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First-of-its-Kind Report Maps Bird Migration in Wyoming

New study to inform developers, land managers


Lander | October 02, 2013

For the first time, developers, land managers and conservationists have access to bird migration maps in Wyoming. The groundbreaking study, just published in PLOS ONE, was led by Amy Pocewicz of The Nature Conservancy along with Wendy Anne Estes-Zumpf and Mark D. Andersen, both from the Wyoming Natural Diversity Database (WYNDD: University of Wyoming). 

By synthesizing bird migration data from a variety of sources including scientific literature and knowledge from over 30 regional bird experts, the maps show where several bird groups are expected to concentrate at stopover sites during their migration through Wyoming. A key finding in the study shows 73 percent of high wind development potential areas overlap with important migration areas. At the same time, 27 percent of land with high wind development potential has a lower importance for migrating birds. 

“Until now, we didn’t have maps showing important places for migrating birds,” said Amy Pocewicz. “With wind development growing across the state, we wanted to find a way to identify critical areas to inform developers, while also identifying areas for conservation. This is a great example of how science can translate into on-the-ground conservation.” 

The scientific publication and a related report titled Mapping Migration: Important Places for Wyoming’s Migratory Birds are based on four functional groups of migrating birds: wetlands birds, riparian birds, raptors and sparse grassland birds. Many of these birds are of conservation concern and their populations are tracked by WYNDD. 

“Birds are particularly vulnerable during migration because large numbers often will concentrate in specific areas along migration routes, increasing the risk of population-level impacts from disturbances in and around these areas,” said Wendy Estes-Zumpf, Zoologist at WYNDD. “Our goal is to provide a proactive planning tool that will help resource managers and wind energy developers in Wyoming minimize impacts to migrating birds at these critical stopover sites.”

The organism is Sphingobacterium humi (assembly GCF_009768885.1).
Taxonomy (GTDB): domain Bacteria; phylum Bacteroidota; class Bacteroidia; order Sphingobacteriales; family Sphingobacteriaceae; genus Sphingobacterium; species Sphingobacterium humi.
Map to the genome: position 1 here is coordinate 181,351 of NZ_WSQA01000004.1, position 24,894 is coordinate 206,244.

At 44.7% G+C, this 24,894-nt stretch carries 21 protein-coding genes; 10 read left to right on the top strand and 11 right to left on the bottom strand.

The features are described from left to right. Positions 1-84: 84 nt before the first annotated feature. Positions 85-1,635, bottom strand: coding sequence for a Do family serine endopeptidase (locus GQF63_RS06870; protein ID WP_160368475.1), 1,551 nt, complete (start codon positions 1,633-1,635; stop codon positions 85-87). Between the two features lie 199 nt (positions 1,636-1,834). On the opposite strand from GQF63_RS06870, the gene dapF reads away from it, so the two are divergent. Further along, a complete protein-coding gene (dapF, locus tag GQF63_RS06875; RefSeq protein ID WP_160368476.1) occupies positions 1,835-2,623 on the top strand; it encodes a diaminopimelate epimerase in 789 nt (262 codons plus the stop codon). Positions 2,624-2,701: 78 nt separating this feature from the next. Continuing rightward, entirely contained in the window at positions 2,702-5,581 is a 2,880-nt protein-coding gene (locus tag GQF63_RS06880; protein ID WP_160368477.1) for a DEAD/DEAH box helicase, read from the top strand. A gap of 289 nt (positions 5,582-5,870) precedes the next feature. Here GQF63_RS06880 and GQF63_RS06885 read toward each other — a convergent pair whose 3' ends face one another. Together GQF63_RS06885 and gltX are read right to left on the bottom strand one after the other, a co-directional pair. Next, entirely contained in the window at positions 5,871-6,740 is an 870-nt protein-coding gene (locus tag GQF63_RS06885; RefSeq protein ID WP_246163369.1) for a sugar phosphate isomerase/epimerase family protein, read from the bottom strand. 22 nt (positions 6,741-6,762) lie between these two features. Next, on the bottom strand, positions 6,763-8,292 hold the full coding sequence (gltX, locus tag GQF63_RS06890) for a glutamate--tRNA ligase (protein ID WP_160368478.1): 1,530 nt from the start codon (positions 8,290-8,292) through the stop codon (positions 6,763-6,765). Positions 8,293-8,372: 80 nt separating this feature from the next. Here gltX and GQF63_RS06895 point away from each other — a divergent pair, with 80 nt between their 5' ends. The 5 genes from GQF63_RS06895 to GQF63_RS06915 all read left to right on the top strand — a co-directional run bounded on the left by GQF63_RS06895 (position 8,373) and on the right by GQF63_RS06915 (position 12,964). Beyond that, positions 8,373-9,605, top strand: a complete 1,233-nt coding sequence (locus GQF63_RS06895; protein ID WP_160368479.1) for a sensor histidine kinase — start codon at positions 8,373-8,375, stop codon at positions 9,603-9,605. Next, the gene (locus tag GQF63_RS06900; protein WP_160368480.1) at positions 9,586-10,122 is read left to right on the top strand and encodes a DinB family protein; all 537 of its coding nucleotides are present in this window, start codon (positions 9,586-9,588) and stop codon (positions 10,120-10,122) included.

The Nature Conservancy and WYNDD are now focusing efforts on informing government officials, land managers, developers and conservationists about the availability of these statewide maps of bird migration. The maps have already been used by the Conservancy to identify the benefits of specific conservation projects to migratory birds and to inform projects led by the US Fish and Wildlife Service. WYNDD scientists are continuing work on the project, including map refinements based on field verification studies.


The Nature Conservancy is a leading conservation organization working around the world to protect ecologically important lands and waters for nature and people. The Conservancy and its more than 1 million members have protected nearly 120 million acres worldwide. Visit The Nature Conservancy on the Web at www.nature.org.

Contact information

Tracey Stone
The Nature Conservancy
602-738-1586
tstone@tnc.org

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